Dr. Victoria Marron (she/her/ella) has over 18 years of experience in the K–12, nonprofit, criminal justice, and higher education fields. In her current role as the associate vice president of retention and transition services and chief equity officer she has worked closely with her teams to scale efforts and bring new resources to students. She has supervised over $10 million in grants and has been instrumental in garnering additional funding and support for the college over the years. Dr. Marron is a strong leader who unapologetically supports student success at all levels. Through her leadership, she has created an equity-focused and evidence-based culture.
Additionally, she has helped design and construct innovative studio learning classrooms and student support service areas and has implemented several data and research projects to help evaluate the success and sustainability of programs. She has gone above and beyond to make systemic changes at the college that will help serve many students and faculty in the future.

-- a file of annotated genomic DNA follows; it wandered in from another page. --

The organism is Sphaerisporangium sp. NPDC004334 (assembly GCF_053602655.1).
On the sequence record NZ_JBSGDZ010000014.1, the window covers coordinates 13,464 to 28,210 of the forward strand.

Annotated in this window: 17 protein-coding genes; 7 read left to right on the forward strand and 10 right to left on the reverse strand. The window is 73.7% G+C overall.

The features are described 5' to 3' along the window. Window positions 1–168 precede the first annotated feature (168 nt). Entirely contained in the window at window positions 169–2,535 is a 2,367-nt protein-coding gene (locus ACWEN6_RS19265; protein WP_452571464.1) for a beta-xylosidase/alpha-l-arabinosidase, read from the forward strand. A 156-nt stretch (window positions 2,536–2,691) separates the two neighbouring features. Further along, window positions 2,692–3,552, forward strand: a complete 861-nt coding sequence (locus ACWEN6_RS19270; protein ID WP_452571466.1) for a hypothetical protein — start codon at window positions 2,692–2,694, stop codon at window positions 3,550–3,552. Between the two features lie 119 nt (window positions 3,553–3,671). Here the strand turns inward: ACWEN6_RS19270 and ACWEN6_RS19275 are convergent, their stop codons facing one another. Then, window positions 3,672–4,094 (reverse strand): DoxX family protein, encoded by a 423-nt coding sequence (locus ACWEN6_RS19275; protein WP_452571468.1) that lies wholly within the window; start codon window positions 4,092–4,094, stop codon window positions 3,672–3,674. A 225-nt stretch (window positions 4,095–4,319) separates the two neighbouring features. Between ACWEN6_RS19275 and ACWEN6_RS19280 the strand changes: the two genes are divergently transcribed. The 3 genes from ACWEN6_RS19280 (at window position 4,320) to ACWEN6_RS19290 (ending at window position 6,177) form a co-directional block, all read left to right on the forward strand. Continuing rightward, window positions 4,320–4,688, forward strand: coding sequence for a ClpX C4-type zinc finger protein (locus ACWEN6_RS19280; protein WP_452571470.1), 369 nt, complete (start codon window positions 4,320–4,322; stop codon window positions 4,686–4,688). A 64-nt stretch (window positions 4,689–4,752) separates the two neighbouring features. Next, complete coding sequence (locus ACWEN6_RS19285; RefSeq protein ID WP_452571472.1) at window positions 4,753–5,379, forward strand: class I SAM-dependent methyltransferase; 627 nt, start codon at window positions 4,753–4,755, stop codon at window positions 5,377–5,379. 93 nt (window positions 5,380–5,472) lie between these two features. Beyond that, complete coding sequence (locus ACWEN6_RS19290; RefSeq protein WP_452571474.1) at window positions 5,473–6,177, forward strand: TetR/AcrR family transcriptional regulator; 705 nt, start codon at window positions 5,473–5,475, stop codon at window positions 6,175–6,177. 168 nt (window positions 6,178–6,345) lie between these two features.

She currently serves on the Communities in Schools of Baytown Board of Directors, the Lee College Foundation Board, Community Resource Credit Union Board, and several other student success and equity initiatives.
Dr. Marron has served various roles: high school teacher, case worker, juvenile probation officer, grant director, executive director, adjunct, and doctoral professor. She maintains an equity-minded student-centered approach to her work in all these roles and leading into her current position.
Ed.D. (Ethical Leadership with a Social Justice concentration) | University of St. Thomas in Houston, TX
M.A. (Counseling) | Liberty University
B.S. (Sociology with a minor in Criminology) | University of Houston-Clear Lake
HSI STEM Grant Director and Puente Project Coordinator | Lee College
Executive Director of HIS Initiatives | Lee College
How has education changed your life/your family?
As a first-generation college student, navigating higher education with an infant daughter was a difficult journey. Raised by an incredibly hard-working grandmother with a middle school education, I often heard, “to live a better life Victoria, you have to get your education.” I have made it my life goal to serve marginalized student populations and their families because I have first–hand lived experience of the many barriers they encounter. This journey impacted not lny me, but also my family. I am now the proud mother of two college graduates and frequently share my life journey to help other young individuals and their families.